Jem Beedoo

Jem Beedoo is an Auckland writer

Jem Beedoo: Galumphers to slopers, we know what you're up to

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The Galumph is a thunderous stride.  Photo / Thinkstock
The Galumph is a thunderous stride. Photo / Thinkstock

There are many different gaits out there. For those of you who don't know what a "gait" is, my philistine definition reads thus: it's the way a person walks. And one's gait can be highly indicative of one's character.

The Galumph is a thunderous stride. When a man/woman hits the pavement, floor or turf with a heavy, awkward oomph, he/she has what we call a Galumph. It is a thudding, pounding tread. And a bystander will feel it. Imagine a Roman who was there when the Empire declined and fell, and you get a clear picture; this person wants you to know who they are, what they're about and that they mean business. I am who I am and I don't give a damn what you think is the message in this gait. It's intense.

The Spring-in-the-Step gait can mean many, many things. Either, this person is so busy txting or adjusting, they unknowingly tip-toe along, oblivious to the fact they look like they're going to topple over at a moment's notice; or it can point to an egocentric personality longing to be noticed, bouncing along; or it can simply entail the person really loves what they're doing, and how they look when they walk can, frankly, be damned.

This gait is less self-conscious than the Galumph, believe it or not. Moreover, the Hobble is less self-conscious than both.

The Hobble is common among dreamers, hangover sufferers, serious sticks and people who disregard timeliness. The Hobbler shuffles along the sidewalk as if walking is a brand new game to him/her; he/she looks like they're struggling, big-time. In actual fact, they're not struggling at all, far from it. The Hobble is the most unthinking, easy of gaits there is, in the sense that he/she is totally unfocused on the task at hand and is, on the contrary, pre-occupied dreaming of their next curry, pay cheque or wine or beer. The Hobbler has no street-awareness, primarily.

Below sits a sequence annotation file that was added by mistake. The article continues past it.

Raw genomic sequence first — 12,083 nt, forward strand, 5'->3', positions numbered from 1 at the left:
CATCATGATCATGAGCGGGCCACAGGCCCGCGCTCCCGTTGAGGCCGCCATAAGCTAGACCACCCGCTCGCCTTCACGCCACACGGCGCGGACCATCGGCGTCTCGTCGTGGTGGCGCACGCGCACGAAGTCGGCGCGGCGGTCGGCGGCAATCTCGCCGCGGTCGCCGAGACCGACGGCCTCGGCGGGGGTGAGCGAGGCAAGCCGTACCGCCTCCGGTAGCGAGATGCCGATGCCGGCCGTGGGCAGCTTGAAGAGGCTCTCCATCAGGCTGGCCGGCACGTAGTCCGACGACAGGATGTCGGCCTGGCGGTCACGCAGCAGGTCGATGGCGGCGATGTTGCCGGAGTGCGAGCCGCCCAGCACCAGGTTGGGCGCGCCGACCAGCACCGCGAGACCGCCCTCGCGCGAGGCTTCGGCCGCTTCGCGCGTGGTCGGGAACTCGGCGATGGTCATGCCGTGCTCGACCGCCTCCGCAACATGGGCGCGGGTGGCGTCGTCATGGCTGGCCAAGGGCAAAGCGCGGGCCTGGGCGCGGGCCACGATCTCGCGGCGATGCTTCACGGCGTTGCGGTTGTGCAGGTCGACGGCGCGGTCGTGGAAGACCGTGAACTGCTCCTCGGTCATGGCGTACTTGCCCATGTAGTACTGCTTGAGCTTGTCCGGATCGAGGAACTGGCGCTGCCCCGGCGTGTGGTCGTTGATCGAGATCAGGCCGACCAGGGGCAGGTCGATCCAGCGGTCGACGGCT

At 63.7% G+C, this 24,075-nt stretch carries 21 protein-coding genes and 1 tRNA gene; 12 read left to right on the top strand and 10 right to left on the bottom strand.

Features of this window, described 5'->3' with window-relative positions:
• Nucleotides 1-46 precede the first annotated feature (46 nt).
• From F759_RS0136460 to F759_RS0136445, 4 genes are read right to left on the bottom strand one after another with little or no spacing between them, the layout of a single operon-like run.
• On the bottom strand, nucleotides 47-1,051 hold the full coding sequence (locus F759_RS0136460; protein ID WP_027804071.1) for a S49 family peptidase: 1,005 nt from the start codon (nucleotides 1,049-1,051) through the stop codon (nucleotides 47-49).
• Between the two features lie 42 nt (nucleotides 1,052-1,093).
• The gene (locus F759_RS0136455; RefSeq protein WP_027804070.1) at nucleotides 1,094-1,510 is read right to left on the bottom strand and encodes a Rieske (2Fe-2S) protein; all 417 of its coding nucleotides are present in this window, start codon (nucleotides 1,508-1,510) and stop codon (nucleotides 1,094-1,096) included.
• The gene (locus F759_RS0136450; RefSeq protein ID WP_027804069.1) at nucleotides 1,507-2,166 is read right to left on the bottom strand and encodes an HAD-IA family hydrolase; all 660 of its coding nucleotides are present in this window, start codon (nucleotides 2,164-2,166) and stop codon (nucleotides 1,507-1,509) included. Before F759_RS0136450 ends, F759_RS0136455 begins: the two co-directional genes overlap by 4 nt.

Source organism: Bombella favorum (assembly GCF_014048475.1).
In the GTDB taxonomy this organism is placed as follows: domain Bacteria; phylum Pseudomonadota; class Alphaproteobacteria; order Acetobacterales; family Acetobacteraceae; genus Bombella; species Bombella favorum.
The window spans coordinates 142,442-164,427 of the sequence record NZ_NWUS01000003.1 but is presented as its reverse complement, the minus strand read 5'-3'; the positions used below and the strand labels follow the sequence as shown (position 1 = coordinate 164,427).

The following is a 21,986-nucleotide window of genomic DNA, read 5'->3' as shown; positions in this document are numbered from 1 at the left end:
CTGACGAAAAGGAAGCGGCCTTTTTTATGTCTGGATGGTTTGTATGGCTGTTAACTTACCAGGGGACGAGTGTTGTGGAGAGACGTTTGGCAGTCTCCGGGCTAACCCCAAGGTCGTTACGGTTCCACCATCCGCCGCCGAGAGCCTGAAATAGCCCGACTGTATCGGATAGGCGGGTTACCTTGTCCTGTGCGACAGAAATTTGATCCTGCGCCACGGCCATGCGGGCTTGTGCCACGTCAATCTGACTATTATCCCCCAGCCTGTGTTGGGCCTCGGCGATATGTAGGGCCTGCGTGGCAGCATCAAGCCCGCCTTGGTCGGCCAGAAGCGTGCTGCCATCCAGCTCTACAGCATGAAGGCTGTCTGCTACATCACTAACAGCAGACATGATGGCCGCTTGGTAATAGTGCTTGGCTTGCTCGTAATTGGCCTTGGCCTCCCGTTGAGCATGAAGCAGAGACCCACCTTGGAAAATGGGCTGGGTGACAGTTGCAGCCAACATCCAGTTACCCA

The Slide is a very deceiving gait. A person may slickly slide along the pavement in a swish, breeze-like rhythm, looking like he has it all, knows it all and is the be-all-and-end-all. Basically one thinks they're dealing with an utterly relaxed being, here. But this is not so, for looks are deceiving. The reason the Slider looks at-ease is, unlike the Hobbler, he/she has the pestilent present burdening him, unrelentingly so, in turn, like the Hobbler, he/she cannot afford to have any self-consciousness about his/her walk. The Hobbler slides in spite of himself. Needless to say, the Hobbler and the Slider are equally un-self-conscious.

The Roll is a really interesting gait. This person, in walking like a cat with rolling shoulders, has total street-awareness, coolness and ready-to-pounceness. He or she has seen the rough, tough side of life, and rolls with the peaks and troughs, as a consequence, unquestioningly and unquestionably. Essentially, the Roller is easy-going, but knows implicitly it all could explode at any moment, and hence is always on guard. He/she doesn't have a problem unless you do, however, and boasts the coolest of gaits, the coolest and the edgiest. How is this possible, to be the coolest and the edgiest, you wonder. Well, as Lao Tzu once said, "Straightforward words seem paradoxical".

And, finally, the gait of gaits belongs to the Sloper. This person is expert at sloping slowly, and looks as if they're half asleep or languidly swinging up and down in the trees, or delivering a long-limbed in-swinger. There really is a floaty, basketball-like limberness in the Sloper's walk, and theirs is the most enviable, as they genuinely are the most untroubled about the whole walking business.

Furthermore, if you possess one of the above, feel lucky.

- NZ Herald

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